MALS-16 keeps Super Stallions flying high

27 Nov 2007 | Army Pfc. Bronwyn M. Meyer, 367th MPAD

Marines from Marine Aviation Logistics Squadron 16 are doing their part to keep the CH-53E Super Stallions flying high at an air base here. 

Engine mechanics for the CH-53E have worked long hours through the spring heat and sand storms to support Marine Aircraft Group 39.

Before Operation Iraqi Freedom, mechanics were working long hours to get the squadron ready for missions.

"We were working night and day," said Cpl. Colby R. Yard, engine mechanic with MALS-16.

"We had a day crew and a night crew," said Yard, a native of LaHarpe, Ill.  "Sometimes the day crew would stay at night and the night crew would stay during the day."

When there is a problem with an engine the mechanics are called out to the flight line for a "trouble call."  The mechanics check out the engine and determine whether or not the engine can be fixed or if it needs to be replaced.  If the engine needs to be replaced the mechanics must do a Quick Engine Change.

According to Yard, a QEC involves switching out an old engine with a new engine.  The process takes 8 to 10 hours to complete.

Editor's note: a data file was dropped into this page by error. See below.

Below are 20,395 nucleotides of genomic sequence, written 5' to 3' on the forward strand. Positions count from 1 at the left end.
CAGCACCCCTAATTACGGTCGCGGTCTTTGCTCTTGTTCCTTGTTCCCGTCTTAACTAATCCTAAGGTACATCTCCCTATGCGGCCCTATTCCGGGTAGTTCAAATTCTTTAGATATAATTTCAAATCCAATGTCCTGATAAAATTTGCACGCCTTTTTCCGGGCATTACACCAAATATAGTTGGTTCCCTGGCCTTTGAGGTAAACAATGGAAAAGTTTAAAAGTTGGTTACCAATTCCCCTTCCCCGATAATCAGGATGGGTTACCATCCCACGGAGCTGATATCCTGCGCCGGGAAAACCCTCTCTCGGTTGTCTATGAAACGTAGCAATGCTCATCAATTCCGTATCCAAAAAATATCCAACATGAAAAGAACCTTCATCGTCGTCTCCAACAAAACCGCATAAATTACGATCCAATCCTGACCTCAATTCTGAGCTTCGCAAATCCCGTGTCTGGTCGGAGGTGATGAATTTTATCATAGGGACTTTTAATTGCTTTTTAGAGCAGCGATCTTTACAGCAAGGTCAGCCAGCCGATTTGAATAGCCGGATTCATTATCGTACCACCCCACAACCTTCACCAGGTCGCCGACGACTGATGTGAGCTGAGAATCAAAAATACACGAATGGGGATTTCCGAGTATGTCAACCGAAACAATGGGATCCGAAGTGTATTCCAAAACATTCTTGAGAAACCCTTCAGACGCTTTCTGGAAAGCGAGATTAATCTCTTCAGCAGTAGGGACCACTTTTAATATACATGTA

The harsh conditions of the desert increase the mechanics workload.

"The demand on the engines dictates our workload," said Staff Sgt. John Humphrey, power plant Staff Noncommissioned Officer-In-Charge with MALS-16.  "We work until the job is done."

The sand also erodes the engine.  Erosion is the leading cause of an engine malfunction, said Humphrey, a native of Littleton, Colo.

The engine crew is unable to repair the faulty engines in Kuwait because they do not have the tools and engine parts that they have at Marine Air Corps Station Miramar, San Diego, Calif. According to Yard, the faulty engines are sent back to Italy, Okinawa, Japan or America to be fixed.

In the United States the crew is able to do intermediate level maintenance on the engines.

"We tear (the engines) all the way down and overhaul them," said Cpl. Ron Russell, a MALS-16 engine mechanic and a native of Kalispell, Mont.  With the proper tools the trio can diagnose and fix almost any problem. 

The mechanics have worked hard in the harsh desert conditions and even though the war is nearly over MALS-16 is still working 12 hours a day to make sure the Super Stallions are in good working order.